the world to perform a clinical study using genetically engineered
T-cells to recognize and attack glioma, a form of brain cancer that
is almost always fatal.
City of Hope was one of the first medical institutions to conduct
bone marrow transplantation, now the standard of care for diseases
such as leukemia and lymphoma, and a treatment that holds promise
for combating other diseases, including HIV/AIDS.
Recently, City of Hope physicians performed the world’s first
total marrow irradiation procedure using TomoTherapy technology; this
technology allows physicians to focus on blood and bone marrow with
precise delivery of radiation so adjacent organs are not damaged.
There is a dramatic reduction in side effects compared to Total Body
Irradiation, the former method.
US News and World Report named City of Hope one of America’s
50 best cancer hospitals. The Chronicle of Philanthropy named City
of Hope in its most recent survey of tope philanthropies in America.
City of Hope is a global leader in the fields of bone marrow transplantation
and genetics and has developed innovative therapies for more than
75 types of cancer as well as diabetes, HIV/AIDS and numerous immunological
and genetic disorders.
More than 290,000 volunteers and donors worldwide support City of
Hope and make it possible to continue the lifesaving work done there.
City of Hope is one of an elite group of Comprehensive Cancer Centers,
the highest designation bestowed by the National Cancer Institute,
and a founding member of the National Comprehensive Cancer Network.
In collaboration with top medical centers nationwide, City of Hope
generates new scientific knowledge and shares its discoveries to help
people in local communities, ensuring the best therapies reach patients
around the corner and around the world.
City of Hope is very efficient with the money it raises. Almost 82%
of revenues goes toward programs, Administration expenses are a bit
high at almost 13% but fundraising costs are quite low at slightly
Annual revenues flowing to City of Hope totals $425,630,749 with expenses
for an excess funds total of $34,735,883.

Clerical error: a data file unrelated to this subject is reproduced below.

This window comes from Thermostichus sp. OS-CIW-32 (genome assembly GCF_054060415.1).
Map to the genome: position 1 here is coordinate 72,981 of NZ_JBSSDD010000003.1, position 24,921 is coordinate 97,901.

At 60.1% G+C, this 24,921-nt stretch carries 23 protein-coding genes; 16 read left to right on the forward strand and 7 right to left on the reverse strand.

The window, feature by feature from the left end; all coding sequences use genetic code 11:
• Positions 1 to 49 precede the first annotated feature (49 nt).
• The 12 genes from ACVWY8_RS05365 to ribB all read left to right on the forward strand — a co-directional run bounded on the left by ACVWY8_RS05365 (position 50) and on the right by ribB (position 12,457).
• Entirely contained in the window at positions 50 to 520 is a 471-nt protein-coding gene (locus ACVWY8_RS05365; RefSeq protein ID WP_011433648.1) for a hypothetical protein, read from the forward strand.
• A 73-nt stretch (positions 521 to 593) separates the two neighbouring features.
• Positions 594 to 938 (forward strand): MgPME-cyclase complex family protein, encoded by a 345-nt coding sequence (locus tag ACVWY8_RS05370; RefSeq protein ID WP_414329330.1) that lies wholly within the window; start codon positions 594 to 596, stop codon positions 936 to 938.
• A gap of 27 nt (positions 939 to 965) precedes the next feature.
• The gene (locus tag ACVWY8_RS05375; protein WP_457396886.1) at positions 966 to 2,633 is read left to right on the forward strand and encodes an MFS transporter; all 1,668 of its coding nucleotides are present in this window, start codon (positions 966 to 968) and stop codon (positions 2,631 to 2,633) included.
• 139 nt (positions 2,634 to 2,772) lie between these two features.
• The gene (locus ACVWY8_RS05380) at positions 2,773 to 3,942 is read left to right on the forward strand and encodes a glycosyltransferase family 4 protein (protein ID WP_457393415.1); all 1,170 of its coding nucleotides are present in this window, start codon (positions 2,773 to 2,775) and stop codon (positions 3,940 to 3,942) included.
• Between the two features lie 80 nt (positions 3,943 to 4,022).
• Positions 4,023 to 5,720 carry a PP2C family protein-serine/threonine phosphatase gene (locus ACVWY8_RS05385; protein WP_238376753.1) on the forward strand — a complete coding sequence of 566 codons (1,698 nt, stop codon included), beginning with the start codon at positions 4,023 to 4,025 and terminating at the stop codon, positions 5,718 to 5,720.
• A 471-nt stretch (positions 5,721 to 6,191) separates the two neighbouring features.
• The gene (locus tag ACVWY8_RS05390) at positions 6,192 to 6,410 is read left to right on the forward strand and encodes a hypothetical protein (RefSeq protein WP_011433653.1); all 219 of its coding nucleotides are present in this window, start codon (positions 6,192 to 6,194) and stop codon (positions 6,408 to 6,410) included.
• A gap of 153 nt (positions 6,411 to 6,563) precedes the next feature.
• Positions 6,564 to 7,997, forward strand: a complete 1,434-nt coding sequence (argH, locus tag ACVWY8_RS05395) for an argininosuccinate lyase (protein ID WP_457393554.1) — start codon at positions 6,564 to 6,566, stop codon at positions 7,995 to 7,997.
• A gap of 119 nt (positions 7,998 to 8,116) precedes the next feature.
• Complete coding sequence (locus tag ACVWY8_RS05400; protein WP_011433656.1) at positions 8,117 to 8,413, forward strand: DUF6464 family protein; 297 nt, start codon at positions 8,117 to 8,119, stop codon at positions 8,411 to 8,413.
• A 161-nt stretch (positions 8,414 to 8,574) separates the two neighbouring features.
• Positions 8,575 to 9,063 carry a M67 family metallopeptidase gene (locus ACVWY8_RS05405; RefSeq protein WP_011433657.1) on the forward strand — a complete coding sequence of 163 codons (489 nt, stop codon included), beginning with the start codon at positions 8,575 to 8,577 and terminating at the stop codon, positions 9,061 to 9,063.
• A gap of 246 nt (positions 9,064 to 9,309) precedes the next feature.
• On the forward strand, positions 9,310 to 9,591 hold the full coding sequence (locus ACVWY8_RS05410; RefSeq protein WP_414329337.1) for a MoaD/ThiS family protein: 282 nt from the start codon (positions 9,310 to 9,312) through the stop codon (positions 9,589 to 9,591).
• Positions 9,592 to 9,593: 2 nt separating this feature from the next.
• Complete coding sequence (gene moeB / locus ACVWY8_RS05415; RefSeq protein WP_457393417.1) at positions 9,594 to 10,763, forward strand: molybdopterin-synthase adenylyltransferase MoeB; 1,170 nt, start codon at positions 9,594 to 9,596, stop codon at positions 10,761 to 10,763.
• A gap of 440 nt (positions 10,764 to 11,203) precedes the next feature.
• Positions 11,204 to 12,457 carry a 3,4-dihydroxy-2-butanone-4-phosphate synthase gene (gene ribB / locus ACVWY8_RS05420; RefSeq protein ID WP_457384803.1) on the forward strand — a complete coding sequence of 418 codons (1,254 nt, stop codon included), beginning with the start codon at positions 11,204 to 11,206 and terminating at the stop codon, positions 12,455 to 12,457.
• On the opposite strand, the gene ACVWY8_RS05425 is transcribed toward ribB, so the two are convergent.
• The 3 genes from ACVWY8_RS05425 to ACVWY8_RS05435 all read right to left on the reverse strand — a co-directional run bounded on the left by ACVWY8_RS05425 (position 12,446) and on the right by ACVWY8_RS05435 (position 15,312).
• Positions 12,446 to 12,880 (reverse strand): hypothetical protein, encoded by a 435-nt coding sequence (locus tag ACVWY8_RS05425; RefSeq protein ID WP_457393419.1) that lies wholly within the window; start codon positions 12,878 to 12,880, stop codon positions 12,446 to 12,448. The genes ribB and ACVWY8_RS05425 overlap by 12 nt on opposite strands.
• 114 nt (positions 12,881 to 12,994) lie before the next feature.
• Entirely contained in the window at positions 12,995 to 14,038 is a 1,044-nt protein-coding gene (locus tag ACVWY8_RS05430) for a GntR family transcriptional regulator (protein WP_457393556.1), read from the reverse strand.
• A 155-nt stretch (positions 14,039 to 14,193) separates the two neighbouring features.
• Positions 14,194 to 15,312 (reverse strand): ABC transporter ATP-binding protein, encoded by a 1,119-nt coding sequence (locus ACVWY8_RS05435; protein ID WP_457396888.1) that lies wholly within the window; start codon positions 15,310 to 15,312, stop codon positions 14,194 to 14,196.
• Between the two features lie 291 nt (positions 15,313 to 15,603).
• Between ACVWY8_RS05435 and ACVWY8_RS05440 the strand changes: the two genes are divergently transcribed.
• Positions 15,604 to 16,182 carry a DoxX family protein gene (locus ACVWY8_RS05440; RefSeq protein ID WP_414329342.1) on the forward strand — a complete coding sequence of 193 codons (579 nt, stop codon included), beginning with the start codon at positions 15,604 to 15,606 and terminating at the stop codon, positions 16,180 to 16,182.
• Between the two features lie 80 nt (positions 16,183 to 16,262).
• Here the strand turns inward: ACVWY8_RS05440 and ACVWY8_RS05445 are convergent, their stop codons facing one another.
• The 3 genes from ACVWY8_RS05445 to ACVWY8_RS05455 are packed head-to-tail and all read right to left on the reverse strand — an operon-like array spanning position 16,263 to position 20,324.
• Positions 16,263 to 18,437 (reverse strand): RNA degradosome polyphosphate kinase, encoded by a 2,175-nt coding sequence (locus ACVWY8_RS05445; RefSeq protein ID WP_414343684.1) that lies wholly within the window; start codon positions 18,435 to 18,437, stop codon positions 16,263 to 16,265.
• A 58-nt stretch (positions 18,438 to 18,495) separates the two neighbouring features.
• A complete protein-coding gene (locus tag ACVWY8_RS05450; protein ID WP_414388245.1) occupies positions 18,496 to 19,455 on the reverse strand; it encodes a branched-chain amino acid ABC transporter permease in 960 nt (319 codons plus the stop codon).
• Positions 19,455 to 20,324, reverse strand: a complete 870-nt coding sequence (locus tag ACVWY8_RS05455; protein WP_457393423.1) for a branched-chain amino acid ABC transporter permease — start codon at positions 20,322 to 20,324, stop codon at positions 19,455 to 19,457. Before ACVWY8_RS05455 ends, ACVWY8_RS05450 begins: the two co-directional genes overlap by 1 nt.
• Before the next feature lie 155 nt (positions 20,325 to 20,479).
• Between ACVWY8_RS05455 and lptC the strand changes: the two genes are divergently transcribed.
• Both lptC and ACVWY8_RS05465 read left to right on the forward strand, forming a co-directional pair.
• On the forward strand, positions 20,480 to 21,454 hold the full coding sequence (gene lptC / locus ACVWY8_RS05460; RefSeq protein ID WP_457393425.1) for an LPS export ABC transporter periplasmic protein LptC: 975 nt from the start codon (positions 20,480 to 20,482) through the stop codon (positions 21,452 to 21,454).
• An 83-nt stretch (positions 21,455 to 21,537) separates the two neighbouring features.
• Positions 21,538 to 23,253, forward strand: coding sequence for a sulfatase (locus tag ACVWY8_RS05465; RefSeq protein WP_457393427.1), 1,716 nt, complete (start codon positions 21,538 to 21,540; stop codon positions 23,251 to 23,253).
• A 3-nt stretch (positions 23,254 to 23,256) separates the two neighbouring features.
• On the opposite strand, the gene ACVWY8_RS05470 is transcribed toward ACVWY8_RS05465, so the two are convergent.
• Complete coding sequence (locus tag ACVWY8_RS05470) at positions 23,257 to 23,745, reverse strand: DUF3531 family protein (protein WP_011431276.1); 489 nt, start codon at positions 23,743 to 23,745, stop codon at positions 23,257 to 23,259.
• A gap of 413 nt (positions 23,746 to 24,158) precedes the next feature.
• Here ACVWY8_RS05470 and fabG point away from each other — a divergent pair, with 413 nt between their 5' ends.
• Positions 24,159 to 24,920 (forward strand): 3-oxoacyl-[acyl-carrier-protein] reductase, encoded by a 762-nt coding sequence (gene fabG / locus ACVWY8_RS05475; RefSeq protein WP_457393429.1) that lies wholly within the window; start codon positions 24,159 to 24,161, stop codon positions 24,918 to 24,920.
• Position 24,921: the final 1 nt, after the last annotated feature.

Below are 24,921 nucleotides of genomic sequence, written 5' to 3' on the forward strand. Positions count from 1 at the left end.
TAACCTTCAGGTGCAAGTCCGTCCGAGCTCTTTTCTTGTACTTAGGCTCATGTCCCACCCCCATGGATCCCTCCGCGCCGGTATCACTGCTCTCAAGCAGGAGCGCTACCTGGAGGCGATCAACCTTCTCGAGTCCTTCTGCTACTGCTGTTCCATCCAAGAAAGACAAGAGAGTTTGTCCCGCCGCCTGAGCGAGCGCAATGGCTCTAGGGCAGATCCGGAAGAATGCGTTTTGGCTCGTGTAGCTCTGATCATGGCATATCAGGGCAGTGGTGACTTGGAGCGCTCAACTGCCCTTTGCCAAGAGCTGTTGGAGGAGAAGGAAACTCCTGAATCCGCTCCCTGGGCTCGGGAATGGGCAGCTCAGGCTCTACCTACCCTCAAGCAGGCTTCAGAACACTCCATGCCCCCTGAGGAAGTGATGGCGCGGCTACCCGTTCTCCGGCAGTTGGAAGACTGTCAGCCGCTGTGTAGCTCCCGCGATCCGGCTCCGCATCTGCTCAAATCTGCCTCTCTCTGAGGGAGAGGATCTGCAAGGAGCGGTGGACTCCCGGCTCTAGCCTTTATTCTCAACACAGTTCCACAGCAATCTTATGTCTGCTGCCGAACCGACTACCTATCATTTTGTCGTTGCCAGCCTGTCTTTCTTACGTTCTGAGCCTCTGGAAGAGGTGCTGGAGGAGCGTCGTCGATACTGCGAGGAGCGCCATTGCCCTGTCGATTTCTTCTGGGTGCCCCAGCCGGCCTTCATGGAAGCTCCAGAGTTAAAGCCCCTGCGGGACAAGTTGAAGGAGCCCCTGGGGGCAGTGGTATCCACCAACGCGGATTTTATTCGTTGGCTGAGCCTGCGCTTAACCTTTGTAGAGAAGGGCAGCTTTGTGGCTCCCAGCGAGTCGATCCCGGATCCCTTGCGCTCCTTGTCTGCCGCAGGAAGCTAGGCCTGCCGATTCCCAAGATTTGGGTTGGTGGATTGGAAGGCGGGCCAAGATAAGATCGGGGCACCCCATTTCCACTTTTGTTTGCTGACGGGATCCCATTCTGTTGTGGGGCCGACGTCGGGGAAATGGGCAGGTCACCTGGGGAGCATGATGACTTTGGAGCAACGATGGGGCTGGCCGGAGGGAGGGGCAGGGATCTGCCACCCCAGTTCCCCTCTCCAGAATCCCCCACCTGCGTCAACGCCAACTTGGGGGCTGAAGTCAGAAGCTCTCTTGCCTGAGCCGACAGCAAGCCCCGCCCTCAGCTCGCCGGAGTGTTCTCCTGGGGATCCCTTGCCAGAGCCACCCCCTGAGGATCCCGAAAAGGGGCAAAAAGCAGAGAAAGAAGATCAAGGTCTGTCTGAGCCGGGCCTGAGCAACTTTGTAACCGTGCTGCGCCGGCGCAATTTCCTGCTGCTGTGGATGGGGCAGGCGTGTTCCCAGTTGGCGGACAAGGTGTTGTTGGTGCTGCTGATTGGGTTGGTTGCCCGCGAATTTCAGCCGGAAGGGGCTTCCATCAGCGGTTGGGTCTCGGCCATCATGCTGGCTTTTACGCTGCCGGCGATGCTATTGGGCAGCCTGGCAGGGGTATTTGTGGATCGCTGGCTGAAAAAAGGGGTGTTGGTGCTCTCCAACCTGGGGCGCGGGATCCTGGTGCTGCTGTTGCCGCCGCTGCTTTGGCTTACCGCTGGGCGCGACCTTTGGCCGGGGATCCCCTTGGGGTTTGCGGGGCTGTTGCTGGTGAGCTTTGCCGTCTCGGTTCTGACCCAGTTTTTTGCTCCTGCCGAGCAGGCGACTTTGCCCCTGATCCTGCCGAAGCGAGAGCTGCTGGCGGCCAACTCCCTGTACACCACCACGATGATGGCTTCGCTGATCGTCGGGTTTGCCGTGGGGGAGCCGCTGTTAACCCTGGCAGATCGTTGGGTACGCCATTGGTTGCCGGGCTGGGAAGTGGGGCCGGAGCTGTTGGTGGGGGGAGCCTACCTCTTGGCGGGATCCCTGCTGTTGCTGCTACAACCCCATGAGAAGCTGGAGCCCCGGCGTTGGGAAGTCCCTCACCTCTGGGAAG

The President and CEO of City of Hope, Michael A. Friedman, is compensated
with $857,964, clearly the highest compensation of any of the hospital
facilities we’ve examined.
By using information reported on an organization's most recent Form
990, we include as compensation an individual's salary, cash bonuses,
and unusually large expense accounts and other allowances. All CEO’s
cited in this study were evaluated using the identical formula.
City of Hope National Medical Center and Beckman Research Institute
1500 East Duarte Road
Duarte, CA 91010-3000
800-423-7119 or 626-245-HOPE (4673)
Recent noteworthy events:
4/4/2006 - City of Hope Research Establishes First Direct Link Between
Tumor Growth and Immune System Suppression
Research conducted by scientists now at City of Hope Cancer Center
reveals that the STAT3 protein, a regulatory molecule that signals
and directs the activity of genes, works to "cloak" cancer
cells, making them invisible to the immune system.
4/4/2006 - City of Hope Researchers Identify "Cancer Stem Cells"
Responsible for Lung Cancer Tumor Growth
A small population of cells in small cell lung cancer (SCLC) possess
stem cell-like properties such as self-renewal and are responsible
for tumor growth and progression, according to research by City of
Hope Cancer Center scientists. The identification of these tumor-initiating
cells provides greater insight into cancer pathogenesis and may lead
to new avenues for therapies and treatments.
4/3/2006 - City of Hope Researchers Develop New Method of Identifying
Genetic Markers for Lung Cancer
City of Hope Cancer Center researchers have developed a method for
isolating and identifying genes associated with lung cancer that may
lead to better risk prediction and earlier diagnosis of the disease.
Note: In each of the above source references you will find additional
bibliographies. There is a wealth of information on the Internet and
in libraries f